Shore AC's men stood tall as well in this highly competitive race. They placed seventh within a field of seventeen teams. 2017 Johnny Hayes award winnerJustin Scheid, still in recovery mode from a brutal Boston Marathon 3 weeks prior, coasted through the city in 34:05 -- pedestrian for him but mind-bendingly fast for the rest of us. Another 2018 Boston finisher, the stalwart Bob Skorupski, shook out his leftover aches and pains with a fine 38:44. Rookie sensation Tim McQueen filled the third scoring slot by registering an excellent 41:30. Number four Shore AC finisher Don Schwartz made his first race in a SAC uniform memorable as he crossed in 43:20, fourth in his 55-59 age group. Well done, Don! Final team scorer Scott Linnell clicked the stopwatch two seconds behind Don in 43:22. Backing up the scorers were club veterans Mike Washakowski(49:06) and Eliot Collins (1:19:39), ensuring that the team would rank even if one of the top five dropped out of the race. Well done, gentlemen!
Shore AC athletes distinguished themselves with some fantastic top 3 age group performances. First however, let us recognize our top 10 overall finisher:
· Amanda Marino: 2nd overall female: 35:00; 86.63%
Now, how about those top-3 age group finishers!
While we're at it, let us congratulate our other top-10 age group athletes!
I think, therefore I am.
I think about running, therefore I am a runner.
If you’ve thought about the word “running” beyond its primitive role of “running away from something,” you are, indeed, a runner. Your own objective for being a runner is insignificant, for you decidedly chose running over all the other -ings.
For the travel-on-foot type, what makes running more than just any other old verb?
It is not a comfortable endeavor, at least in the true sense of the word. Sure, one day’s mileage can feel more comfortable than another’s, but running is by no means a cozy evening by the fireplace, warm mug of herbal tea in hand. If it is not comfort we seek, then some other form of pleasure must be at stake. Is it the satisfaction of overcoming a competitor at the finish line? Is it the sinewy, toned reflection in the mirror, the stellar vital signs? Is it the “feeling of euphoria coupled with reduced anxiety and a lessened ability to feel pain,” more commonly known as runner’s high?
Regardless, the thread that weaves us all, whether one runs a 40-minute or a 20-minute 5k, is the complex understanding of comfort--the foresight to know that what is uncomfortable in one context is actually comfortable in another, the fortitude to persevere through discomfort in order to enhance one’s comfort thereafter.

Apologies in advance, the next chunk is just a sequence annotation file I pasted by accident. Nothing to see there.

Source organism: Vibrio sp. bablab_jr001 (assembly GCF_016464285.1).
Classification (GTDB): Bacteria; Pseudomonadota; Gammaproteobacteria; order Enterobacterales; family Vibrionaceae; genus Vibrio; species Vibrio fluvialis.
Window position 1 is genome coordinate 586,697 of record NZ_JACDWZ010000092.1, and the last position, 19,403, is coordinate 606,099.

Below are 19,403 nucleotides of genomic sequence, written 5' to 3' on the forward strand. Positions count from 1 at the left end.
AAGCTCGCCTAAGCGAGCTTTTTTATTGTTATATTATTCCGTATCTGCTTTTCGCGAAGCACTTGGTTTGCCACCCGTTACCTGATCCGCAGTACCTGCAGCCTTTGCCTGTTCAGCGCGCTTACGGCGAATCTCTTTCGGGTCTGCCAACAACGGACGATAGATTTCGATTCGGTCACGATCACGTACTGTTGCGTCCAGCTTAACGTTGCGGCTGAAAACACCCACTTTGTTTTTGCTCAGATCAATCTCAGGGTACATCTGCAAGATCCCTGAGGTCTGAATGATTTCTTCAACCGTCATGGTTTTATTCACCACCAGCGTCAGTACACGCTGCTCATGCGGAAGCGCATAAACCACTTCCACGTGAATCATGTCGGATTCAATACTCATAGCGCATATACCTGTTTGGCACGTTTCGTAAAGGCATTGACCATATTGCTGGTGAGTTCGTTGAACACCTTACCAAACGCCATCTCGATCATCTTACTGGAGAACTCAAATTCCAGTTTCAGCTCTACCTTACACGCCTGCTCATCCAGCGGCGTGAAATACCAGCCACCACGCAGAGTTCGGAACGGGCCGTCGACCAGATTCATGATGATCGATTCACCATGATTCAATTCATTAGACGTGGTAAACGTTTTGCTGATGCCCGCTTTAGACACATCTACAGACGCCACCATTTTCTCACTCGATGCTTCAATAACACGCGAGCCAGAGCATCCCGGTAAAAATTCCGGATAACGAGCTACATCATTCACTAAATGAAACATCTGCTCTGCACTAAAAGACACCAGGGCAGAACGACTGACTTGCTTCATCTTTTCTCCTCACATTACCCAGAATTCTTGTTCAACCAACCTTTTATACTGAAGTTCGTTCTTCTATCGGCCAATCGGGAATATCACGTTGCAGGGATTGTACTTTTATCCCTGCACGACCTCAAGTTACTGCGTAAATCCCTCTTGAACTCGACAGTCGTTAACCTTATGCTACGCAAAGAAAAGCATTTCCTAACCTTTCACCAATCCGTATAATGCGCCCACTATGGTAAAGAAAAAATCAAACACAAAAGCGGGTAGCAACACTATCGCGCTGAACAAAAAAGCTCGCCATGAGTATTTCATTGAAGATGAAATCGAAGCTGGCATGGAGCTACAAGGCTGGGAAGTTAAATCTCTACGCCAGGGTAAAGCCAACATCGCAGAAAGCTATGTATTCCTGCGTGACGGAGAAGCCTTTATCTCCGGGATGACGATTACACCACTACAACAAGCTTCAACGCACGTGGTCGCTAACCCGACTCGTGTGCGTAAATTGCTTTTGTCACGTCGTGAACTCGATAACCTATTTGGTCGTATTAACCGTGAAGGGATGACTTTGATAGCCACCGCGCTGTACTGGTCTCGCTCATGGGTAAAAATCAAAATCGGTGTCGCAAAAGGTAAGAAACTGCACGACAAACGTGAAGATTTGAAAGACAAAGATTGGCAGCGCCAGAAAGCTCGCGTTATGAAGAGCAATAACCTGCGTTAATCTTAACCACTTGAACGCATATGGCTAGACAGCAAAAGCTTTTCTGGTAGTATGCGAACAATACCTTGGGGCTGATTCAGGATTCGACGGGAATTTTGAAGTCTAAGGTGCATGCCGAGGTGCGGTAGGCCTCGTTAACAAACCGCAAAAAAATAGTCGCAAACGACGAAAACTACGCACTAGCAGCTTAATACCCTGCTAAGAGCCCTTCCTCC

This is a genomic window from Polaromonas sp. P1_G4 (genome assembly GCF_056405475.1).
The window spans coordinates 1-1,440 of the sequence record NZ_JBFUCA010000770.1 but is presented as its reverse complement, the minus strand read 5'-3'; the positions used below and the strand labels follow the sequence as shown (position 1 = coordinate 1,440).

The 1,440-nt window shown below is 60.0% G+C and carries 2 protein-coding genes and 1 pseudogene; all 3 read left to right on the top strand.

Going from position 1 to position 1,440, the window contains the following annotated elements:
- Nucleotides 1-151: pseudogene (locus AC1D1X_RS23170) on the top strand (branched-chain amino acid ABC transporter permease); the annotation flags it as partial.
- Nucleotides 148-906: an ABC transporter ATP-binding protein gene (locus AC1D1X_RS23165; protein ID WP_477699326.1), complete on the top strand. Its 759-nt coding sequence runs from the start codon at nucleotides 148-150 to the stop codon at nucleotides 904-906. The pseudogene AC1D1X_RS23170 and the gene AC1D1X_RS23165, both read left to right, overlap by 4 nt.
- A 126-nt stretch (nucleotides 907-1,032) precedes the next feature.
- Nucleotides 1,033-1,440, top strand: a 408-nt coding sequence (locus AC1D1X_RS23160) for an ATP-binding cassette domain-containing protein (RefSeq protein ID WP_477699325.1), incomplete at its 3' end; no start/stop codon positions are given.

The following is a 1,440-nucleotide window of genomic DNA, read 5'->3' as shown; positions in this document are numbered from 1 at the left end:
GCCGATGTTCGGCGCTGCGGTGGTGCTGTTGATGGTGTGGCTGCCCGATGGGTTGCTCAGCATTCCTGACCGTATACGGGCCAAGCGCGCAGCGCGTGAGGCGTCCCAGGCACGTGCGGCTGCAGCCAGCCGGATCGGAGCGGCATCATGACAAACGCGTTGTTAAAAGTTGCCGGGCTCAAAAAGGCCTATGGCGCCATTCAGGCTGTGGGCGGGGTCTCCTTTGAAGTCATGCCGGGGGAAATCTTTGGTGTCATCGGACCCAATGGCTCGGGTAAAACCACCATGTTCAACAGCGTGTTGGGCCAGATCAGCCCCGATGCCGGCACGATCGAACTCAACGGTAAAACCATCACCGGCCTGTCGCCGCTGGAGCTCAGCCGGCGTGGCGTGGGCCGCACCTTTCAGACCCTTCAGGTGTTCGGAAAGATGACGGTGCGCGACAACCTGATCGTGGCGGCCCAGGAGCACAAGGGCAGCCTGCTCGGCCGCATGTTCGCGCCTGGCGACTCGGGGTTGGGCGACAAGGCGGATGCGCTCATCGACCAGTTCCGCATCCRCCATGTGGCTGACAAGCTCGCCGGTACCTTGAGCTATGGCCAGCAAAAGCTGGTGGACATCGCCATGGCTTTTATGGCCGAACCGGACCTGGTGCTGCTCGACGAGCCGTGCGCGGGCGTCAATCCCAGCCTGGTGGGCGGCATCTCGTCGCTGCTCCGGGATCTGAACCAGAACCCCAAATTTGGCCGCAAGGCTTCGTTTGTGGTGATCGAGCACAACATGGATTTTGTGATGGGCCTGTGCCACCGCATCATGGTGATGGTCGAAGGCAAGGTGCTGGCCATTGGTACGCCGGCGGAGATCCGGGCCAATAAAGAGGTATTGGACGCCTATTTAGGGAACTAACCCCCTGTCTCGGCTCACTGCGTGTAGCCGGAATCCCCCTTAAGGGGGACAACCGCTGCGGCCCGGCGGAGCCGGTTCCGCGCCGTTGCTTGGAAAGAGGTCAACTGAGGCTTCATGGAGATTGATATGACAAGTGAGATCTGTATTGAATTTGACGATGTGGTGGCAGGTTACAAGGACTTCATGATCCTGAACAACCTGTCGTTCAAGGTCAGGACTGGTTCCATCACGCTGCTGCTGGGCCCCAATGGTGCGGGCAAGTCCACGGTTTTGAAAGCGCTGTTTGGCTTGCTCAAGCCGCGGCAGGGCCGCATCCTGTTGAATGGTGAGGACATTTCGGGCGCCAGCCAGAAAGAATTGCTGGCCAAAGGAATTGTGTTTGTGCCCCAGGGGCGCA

No matter the duration of time between the start and finish line, every runner fights the same battles. Your relative success depends on your courage, resolve, and strength of character--in simple terms, your ability to grit it out. How do you improve your ability to grit it out? You practice being gritty. How do you become gritty? You tell yourself things.
On a recent weekday, I headed over to the track at 6:00am to complete a 8x600m speed-endurance workout. While packing for work the night before, I concocted a half dozen different ways to perceive the workout to make it seem easier in my mind. Put simply, I told myself things.
It’s just running fast for two minutes, then getting a break!
If I think about it as 2 sets of 4, or 4 sets of 2, it’s basically not even a workout!
It’s really just an easy run with some spurts of faster running!
I’ll finish before I would’ve normally woken up--not even a dent in my day!
I ate extra dessert last night--I have so much energy to spare!
In the grand scheme, I won’t even remember this workout!
Whimsical in nature, the things I told myself were somewhat therapeutic; they masked the things I could have told myself that would have brought worry instead of relief.
Upon my arrival, I threw my hair into a high bun, tightened my shoelaces, and promptly began my warm up jog. Within minutes, I knew it was going to be a “grit it out” kind of day.
There will always be times when discomfort is not as easily conquered, and that is when the things we tell ourselves are better left short and sweet.
Warm up done.
Water. Workout flats. Strides. High knees. A few quick stretches. Go.
Legs heavy. Run through it. Eyes on the finish. You’ll get a break. Zone out. Grit it out. Repeat.
Approaching the finish line of a hard workout or race is the definition of bliss; it is the moment you realize you have won the battle against discomfort. That very moment, that feeling, that sense of accomplishment--that is why you are a runner. But this version of success does not come easily. In order to get there, you have to grit it out. You have to tell yourself things. There is just no other way.
What will you tell yourself today?
Written by Amanda Marino